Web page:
How qualified will the new judges in the Hungarian Constitutional Court be?:The cases of Péter Szalay andEgon Dienes-Oehm

Péter Szalay is a lawyer who has worked in an attorney-client relationship with the top brass of the Fidesz leadership for over ten years. This relationship might cause some eyebrows to be raised about Szalay's suitability for the post.

Although Szalay published a few short articles on the constitution, he is first and foremost a practicing lawyer and as such it is almost impossible to gain an accurate picture of his legal philosophy. There is, for example, the issue of the freedom of speech. He represented Viktor Orbán in a case in which Orbán sued former minister of finance János Veres who told a reporter that if it depended on Viktor Orbán he would steal the entire IMF loan Hungary just received. Orbán lost. Szalay also represented the Fidesz politicians who dismantled the barrier on Kossuth tér. In this instance Szalay won the case. However, from the two cases we can't draw any conclusion about Szalay's views on the freedom of speech because in the first instance he argued on the basis of a very narrow definition while in the second instance he defined freedom of speech so broadly that it would also include removing legally erected barriers.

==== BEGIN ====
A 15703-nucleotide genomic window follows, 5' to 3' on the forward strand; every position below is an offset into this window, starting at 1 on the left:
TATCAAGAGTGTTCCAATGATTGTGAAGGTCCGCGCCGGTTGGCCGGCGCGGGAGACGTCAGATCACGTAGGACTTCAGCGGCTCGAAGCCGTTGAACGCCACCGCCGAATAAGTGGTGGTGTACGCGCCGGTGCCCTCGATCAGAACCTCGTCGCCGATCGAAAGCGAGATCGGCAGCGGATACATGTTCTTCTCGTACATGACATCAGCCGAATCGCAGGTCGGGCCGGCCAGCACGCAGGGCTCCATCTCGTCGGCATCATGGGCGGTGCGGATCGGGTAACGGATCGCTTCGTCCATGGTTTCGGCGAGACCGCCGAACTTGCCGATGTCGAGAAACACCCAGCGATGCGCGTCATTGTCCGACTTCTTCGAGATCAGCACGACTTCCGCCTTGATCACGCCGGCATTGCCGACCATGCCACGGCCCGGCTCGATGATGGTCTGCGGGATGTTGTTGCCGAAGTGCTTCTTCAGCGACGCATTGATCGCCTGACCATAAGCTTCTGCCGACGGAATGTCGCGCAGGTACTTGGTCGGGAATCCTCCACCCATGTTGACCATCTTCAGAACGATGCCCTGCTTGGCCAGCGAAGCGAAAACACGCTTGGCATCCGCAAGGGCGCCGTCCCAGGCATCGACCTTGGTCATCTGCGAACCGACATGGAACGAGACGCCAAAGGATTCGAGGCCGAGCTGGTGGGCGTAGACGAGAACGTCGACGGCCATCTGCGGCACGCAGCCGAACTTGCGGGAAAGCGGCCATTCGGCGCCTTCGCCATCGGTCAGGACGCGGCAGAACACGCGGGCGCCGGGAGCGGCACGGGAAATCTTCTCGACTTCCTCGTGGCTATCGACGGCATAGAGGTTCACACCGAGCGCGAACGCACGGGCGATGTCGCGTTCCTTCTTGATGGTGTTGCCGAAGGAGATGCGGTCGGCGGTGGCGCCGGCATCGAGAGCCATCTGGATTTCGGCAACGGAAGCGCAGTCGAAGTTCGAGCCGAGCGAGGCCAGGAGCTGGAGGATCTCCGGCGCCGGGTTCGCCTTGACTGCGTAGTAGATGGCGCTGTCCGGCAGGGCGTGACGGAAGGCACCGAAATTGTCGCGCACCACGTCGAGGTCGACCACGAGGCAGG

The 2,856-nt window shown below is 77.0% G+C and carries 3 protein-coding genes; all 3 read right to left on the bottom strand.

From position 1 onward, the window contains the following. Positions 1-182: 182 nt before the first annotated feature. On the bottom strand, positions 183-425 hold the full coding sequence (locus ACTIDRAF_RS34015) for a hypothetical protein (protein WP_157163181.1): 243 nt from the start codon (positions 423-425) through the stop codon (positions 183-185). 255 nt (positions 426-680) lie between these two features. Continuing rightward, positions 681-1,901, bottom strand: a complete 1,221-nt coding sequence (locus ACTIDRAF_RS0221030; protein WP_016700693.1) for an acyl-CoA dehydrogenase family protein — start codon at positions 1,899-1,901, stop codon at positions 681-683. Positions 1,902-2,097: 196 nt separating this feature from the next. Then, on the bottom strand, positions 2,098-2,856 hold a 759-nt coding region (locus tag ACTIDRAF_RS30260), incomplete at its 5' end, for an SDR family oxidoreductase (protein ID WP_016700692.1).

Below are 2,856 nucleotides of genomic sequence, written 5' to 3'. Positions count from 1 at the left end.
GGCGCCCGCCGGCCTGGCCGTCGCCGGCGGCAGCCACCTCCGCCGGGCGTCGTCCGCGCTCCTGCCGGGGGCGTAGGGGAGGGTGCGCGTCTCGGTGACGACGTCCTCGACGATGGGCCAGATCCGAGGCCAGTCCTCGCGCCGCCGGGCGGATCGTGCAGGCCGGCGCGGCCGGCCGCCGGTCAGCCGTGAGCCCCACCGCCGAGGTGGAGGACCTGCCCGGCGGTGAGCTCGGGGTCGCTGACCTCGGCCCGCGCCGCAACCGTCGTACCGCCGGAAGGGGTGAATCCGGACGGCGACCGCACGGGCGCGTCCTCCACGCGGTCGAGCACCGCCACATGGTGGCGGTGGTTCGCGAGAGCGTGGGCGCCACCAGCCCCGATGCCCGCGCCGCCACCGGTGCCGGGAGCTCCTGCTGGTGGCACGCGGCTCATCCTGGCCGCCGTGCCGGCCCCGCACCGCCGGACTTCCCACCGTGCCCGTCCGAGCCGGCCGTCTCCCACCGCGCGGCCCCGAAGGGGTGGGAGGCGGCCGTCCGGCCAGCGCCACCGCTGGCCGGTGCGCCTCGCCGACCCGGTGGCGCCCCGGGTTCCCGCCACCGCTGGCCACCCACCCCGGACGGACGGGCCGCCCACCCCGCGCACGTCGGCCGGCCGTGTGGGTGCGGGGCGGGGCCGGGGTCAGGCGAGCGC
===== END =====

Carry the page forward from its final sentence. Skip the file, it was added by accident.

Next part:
As far as his writings are concerned, in 2005 in Élet és Irodalom he wrote in defense of the 1989 Constitution against a legal scholar who was advocating the creation of a new one. In this article he argued that Hungary's "constitutional problems wouldn't be solved by coming up 'quickly' with a new constitution…. Most likely no new constitution will be born until there is societal demand for one because only in such a case will there be the desired consensus within parliament…. In the near future there is not much hope for the birth of a new constitution–and perhaps it is best this way."

It seems that in order to serve on the Constitutional Court Szalay no longer feels the way he did in 2005.

Egon DienesOehm is the candidate of the Christian Democrats. The party nominated him earlier when parliament elected István Stumpf and Mihály Bihari. Then the Christian Democrats' faithful partner, Fidesz, refused to oblige. Now they agreed to consider him but the gesture is rather insignificant. DienesOehm is almost 67 years old and thus in three years he will have to retire.

Dienes-Oehm spent more than ten years in public administration and since 1997 he has also been teaching at the Catholic University. He has published profusely–mostly on European integration, institutions of the European Union, and European commercial law. He has not published anything on constitutional law. Therefore we cannot even guess his philosophy on constitutional matters.